Firstly, your manual should include photographs, descriptions, diagrams, AND audio files about EVERYTHING. This is the one of the best ways to hit on the 4 Main Types of Learners (VERN). Continuing on this, it would behoove any future author to include study tips that hit on solitary and social practice, as well as additional tips, homework, and review.

Such as making up a song to remember the order of Kihon Waza, or the order of techniques in a kata. Taking notes on what you have learned in class. Comparing your understanding of a technique with a training partner of the same level. Doing fun drills to stay active and involved. Maybe throw in a crossword puzzle with the name of kata, kihon, and kumite techniques. Make your manual engaging!

Secondly, it should be written in such a manner that a beginner, with no previous training, can pick it up and understand what the book is describing. That is, unless your book is purely written for advanced students and instructors.

Following that, you should remember that it is completely asinine to try and sum up an entire style, with any depth, in a single book! Think of how long it takes to read the book… two hours? Would you try to teach, or even review, an entire style in a two hour session? Of course not! So why try to do so in book format? Sounds awfully silly when you think about it!

As such don’t think about writing a single book to sum up your style. Write a series of books that are leveled. Perhaps start with a book on just the Kihon Waza/ Basic Techniques. Follow that up with a book that teaches/ reviews the first two or three kata. Maybe include applications for those kata in said book, or in a third book. And continue on from there.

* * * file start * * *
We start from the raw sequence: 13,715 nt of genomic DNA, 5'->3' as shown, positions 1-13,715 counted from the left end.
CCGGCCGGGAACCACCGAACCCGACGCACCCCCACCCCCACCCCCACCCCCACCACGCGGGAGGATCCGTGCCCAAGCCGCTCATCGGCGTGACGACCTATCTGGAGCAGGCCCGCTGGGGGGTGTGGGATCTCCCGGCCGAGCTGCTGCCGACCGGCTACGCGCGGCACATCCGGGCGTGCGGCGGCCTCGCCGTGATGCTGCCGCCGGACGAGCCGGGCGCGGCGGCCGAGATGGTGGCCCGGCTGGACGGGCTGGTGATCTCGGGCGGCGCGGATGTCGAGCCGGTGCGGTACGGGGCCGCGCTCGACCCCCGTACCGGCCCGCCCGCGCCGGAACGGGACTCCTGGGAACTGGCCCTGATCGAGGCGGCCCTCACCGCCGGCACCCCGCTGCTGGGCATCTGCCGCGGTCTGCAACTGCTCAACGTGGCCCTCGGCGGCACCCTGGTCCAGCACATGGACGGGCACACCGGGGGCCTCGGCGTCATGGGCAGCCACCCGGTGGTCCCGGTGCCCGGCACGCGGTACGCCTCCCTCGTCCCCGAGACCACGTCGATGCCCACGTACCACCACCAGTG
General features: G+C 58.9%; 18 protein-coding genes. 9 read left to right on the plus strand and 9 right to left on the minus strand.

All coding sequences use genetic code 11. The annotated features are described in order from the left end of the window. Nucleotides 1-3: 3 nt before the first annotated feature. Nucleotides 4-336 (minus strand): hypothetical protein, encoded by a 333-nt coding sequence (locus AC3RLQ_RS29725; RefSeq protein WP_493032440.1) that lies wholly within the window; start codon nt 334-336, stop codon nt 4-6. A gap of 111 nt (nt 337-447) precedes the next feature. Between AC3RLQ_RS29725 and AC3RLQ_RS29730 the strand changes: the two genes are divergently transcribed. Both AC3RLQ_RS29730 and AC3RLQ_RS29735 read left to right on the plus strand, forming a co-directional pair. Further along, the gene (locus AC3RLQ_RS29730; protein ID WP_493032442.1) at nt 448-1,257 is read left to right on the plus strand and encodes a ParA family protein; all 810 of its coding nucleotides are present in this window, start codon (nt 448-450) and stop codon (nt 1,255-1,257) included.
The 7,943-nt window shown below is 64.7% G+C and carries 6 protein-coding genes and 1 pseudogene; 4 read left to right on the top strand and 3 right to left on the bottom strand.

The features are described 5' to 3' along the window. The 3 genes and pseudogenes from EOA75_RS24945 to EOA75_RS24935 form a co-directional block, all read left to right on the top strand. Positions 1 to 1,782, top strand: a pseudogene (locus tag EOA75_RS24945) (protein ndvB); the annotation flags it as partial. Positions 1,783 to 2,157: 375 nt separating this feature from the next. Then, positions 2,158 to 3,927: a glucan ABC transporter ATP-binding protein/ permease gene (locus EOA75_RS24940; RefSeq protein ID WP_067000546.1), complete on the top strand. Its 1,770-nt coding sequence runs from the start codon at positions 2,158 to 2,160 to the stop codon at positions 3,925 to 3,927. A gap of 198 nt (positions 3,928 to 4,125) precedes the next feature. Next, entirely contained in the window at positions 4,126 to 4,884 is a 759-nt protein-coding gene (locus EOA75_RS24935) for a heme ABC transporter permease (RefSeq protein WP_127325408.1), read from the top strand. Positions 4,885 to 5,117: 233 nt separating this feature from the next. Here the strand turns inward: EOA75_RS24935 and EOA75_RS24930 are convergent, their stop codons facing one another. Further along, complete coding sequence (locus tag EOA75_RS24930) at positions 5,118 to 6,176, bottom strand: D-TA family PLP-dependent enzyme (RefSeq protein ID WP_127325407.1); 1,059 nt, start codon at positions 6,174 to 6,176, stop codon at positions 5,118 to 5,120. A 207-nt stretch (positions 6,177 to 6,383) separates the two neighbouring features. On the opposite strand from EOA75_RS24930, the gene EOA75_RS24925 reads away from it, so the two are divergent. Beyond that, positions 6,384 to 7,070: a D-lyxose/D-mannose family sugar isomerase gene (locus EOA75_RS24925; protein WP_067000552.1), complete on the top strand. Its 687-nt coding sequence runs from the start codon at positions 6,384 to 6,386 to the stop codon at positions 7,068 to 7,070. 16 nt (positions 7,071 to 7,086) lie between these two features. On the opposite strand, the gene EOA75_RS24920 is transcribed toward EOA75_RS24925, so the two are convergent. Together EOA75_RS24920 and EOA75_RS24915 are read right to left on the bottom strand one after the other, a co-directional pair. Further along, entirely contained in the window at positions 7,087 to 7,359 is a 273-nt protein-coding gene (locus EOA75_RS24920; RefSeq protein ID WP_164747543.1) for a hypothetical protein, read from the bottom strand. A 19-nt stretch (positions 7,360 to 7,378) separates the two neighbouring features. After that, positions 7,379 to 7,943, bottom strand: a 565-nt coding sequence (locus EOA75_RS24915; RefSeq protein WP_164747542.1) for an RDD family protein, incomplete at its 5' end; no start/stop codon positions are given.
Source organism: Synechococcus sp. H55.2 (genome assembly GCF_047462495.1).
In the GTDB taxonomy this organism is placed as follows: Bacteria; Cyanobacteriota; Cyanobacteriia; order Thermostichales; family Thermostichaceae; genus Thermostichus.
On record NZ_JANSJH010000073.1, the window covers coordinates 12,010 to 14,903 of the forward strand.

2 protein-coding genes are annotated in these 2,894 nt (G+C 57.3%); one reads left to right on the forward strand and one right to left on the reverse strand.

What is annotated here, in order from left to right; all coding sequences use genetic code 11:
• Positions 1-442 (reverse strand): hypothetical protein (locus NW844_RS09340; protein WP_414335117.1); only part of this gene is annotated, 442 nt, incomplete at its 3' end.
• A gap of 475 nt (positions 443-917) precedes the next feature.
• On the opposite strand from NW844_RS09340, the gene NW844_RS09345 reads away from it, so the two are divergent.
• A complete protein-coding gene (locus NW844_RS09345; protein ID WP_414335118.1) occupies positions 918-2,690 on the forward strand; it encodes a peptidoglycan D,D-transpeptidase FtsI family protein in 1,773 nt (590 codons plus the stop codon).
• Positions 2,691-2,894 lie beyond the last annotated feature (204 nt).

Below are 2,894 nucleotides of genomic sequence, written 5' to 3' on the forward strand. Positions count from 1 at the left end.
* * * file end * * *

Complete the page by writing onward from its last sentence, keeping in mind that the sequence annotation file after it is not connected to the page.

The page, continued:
And here’s the real kick in the jewels: THIS IS NOT A NEW CONCEPT!

Shotokan put out the “Best of…” series decades ago! Richard Chun and Kim Pyung Soo put out their series in the 1970s! Judo instructors put out the Judo Masterclass Technique series! Shorin Ryu instructors, Okinawan Karate Instructors, Goju Ryu Instructors, etc. you are doing your students and your karate a huge disservice by not catching up to the times and refusing to IMPROVE YOUR CRAFT!

Your students have been begging for better resources! They want to learn! They want access to historical, cultural, and technical knowledge. Some are just bibliophiles (like yours truly) who want something they can put onto a shelf. Some want to share with their friends, and improve the general knowledge of those around them. Unfortunately, when people treat knowledge as sacred treasures to be hoarded and hidden, your karate will die.


Now, what do I think should be avoided? Political references, such as belt systems, “the order my sensei teaches things,” associational nuance, etc. Especially, if your focus is on a style and not a system. There is a difference! But that is not the topic of today.

Hope this has given you some food for thought. Ta-tata-tata-tata-tah!

Published by mattskaratecorner

A martial arts student and instructor. A school teacher and researcher. A curmudgeon with a lot on his mind.